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Instant analysis: Braves 11, Nats 10

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Instant analysis: Braves 11, Nats 10

Game in a nutshell: In the latest installment of "The Biggest Series in Nationals history," the locals got off to a brilliant start they couldn't have scripted any better. Michael Morse and Ryan Zimmerman launched three-run homers and Steve Lombardozzi added a two-run double that gave the Nats an insurmountable 9-0 lead after five innings, with Stephen Strasburg cruising along on his 24th birthday. Chalk up a huge victory for the Nats ... er, maybe not. Strasburg gave up four runs in the sixth before getting yanked. Drew Storen and Sean Burnett made a mess of the eighth inning, combining to surrender four more runs and give the Braves life. And the Tyler Clippard finished off the meltdown by giving up a two-run triple to Michael Bourn in the top of the ninth that completed the Braves' stunning, 10-run rally. It was the largest blown lead in franchise history, and it left everyone inside Nationals Park stunned and dejected ... er, maybe not.

Danny Espinosa crushed a 1-0 pitch from Craig Kimbrel into the left-field bullpen to bring the Nats back from the dead and force extra innings. But the Braves never let up and pushed across the winning run in the 11th when Zimmerman followed a fantastic pick at third base with a terrible throw to first base and Ian Desmond couldn't make an incredible, over-the-shoulder catch of Paul Janish's blooper. The Nats went down in the bottom of the 11th and wound up suffering a crushing defeat after all.

Hitting highlight: Which three-run blast should we pick: Morse's first-inning bomb or Zimmerman's fourth-inning jack? Let's just talk about both. Morse's was something to behold, a 465-foot moonshot that struck the railing behind the picnic benches in the Red Porch. According to ESPN's Hit Tracker, it was the longest home run in Nationals Park history. Zimmerman's homer wasn't quite as titanic, but it did produce the night's loudest explosion from the crowd of 34,228. And it was merely the latest in a string of big hits from the third baseman, who since receiving his much-ballyhooed cortisone shot on June 24 has nine homers, 25 RBI, a .368 batting average and a .782 slugging percentage.

Pitching lowlight: Take your pick of late-inning relievers. Storen didn't retire either of the two batters he faced in the eighth. Burnett then walked two batters in a row, one with the bases loaded, and gave up a pair of RBI singles. But the biggest meltdown came from Clippard in the ninth. He walked Uggla to start things off, uncorked a wild pitch and then plunked the .118-hitting Janish in the back. That set the stage for Bourn's game-changing triple off the top of the right-field fence. It was Clippard's fourth straight shaky outing, and it's got to leave the Nationals deeply concerned.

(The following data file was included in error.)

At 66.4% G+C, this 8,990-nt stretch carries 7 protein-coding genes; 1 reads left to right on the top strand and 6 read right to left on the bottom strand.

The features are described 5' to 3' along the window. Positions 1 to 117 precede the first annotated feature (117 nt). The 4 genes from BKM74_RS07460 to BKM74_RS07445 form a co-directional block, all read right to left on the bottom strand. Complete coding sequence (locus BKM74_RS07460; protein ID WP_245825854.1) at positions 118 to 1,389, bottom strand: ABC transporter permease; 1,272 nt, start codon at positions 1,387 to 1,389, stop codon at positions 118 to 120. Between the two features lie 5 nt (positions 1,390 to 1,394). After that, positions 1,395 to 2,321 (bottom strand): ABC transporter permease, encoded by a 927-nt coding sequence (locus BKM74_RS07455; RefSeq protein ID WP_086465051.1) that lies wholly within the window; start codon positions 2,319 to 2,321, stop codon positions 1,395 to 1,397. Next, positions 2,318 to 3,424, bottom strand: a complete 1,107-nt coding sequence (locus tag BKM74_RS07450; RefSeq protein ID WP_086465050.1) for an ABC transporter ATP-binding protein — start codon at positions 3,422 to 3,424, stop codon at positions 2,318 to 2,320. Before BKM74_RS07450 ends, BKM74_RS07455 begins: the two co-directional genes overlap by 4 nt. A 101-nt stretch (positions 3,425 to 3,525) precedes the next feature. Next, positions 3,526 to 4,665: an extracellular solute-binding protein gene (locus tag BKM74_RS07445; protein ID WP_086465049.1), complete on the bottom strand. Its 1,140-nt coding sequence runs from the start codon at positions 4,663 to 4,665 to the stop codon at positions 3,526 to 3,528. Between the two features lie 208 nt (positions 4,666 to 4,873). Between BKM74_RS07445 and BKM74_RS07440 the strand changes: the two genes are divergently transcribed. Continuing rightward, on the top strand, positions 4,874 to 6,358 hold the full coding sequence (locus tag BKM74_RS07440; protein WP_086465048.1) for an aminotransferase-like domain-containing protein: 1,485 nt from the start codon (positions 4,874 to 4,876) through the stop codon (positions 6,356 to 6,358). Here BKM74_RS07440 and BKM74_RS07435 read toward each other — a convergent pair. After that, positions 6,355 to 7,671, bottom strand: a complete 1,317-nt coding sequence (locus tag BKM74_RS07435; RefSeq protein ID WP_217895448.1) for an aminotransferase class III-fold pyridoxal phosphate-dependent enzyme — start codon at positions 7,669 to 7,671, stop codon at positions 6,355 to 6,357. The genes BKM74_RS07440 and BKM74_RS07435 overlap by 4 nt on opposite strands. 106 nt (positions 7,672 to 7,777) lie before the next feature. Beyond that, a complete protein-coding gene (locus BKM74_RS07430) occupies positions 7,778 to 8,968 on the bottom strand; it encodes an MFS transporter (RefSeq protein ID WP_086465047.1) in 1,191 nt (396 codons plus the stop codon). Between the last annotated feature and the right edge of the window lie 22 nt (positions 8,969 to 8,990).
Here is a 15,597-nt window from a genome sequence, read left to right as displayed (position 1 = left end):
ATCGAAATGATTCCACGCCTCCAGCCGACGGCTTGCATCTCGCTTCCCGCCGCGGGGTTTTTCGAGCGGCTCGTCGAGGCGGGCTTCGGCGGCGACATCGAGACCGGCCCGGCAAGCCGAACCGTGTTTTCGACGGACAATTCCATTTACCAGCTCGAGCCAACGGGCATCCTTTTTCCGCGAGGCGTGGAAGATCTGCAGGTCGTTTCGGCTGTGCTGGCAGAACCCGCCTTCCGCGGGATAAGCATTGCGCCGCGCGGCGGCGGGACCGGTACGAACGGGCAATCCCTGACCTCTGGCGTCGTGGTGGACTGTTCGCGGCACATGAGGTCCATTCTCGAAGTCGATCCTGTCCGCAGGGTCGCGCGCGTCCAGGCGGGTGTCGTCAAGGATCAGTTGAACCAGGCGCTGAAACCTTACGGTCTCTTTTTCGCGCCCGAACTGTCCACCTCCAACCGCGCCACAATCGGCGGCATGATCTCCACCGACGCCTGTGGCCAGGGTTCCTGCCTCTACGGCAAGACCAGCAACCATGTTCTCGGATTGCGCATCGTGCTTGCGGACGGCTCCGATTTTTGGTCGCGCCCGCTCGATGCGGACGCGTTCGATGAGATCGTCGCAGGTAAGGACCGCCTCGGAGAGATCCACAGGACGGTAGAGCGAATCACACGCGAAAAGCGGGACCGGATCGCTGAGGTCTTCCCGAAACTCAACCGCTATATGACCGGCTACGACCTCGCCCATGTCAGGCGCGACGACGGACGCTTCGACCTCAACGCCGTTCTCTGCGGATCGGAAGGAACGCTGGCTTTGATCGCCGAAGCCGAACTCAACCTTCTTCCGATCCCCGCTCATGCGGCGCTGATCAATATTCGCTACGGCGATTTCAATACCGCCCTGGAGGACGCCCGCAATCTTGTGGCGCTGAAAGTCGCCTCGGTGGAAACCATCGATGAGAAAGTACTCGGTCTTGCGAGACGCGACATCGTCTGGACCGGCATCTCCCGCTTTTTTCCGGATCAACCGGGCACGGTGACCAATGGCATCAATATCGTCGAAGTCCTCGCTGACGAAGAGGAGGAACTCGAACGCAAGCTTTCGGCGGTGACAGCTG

Key stat: With an 0-for-5 showing, Bryce Harper saw his batting average fall to .269. That's the lowest it's been since May 25.

Up next: It's going to be a beautiful Saturday in the nation's capital ... so let's play two! Yep, we'll have a day-night doubleheader between the Nats and Braves. Edwin Jackson faces Ben Sheets in the 1:05 p.m. opener, then John Lannan makes his season debut against Randall Delgado in the 7:05 p.m. nightcap.

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Nationals re-sign Howie Kendrick for two-years

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Nationals re-sign Howie Kendrick for two-years

WASHINGTON  -- The Nationals have agreed to a $7 million, two-year contract with outfielder Howie Kendrick, a deal subject to a successful physical.

Agent Pat Murphy confirmed the deal to The Associated Press on Monday. USA Today was first to report the deal.

Kendrick, 34, hit .293 with seven home runs and RBIs in 52 games with Washington after he was acquired from Philadelphia. The versatile right-handed hitter got just three plate appearances off the bench in the playoffs.

In 12 major league seasons with the Los Angeles Angels, Dodgers, Phillies and Nationals, Kendrick is a .291 hitter with a .755 OPS. He's now primarily an outfielder for Washington after playing left field, second base, first base and other positions throughout his career.

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See hilarious highlights from Nats' Racing Presidents tryouts

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USA Today Sports Images

See hilarious highlights from Nats' Racing Presidents tryouts

Ever wonder how you can become one of the Washington Nationals' Racing Presidents or what it takes to get the job?

The team recently detailed the requirements and held tryouts on Sunday for the next group of presidents to carry on the 12-season tradition.

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While the basic requirements are pretty standard — be at least 18 years old, have a high school diploma, etc. — the specifics are quite unusual compared with a typical job. Among them, presidential candidates need to be at least 5-foot-7 but no taller than 6-foot-6 and able to run from centerfield to first base in a 50-pound costume. Needless to say, those who were invited to try out had to be in pretty good physical shape.

So in bitter cold temperatures, participants raced against each other in a 40-yard dash with the 50-pound costume on. They also danced.

Here are some of the highlights from Sunday’s Racing Presidents tryouts.

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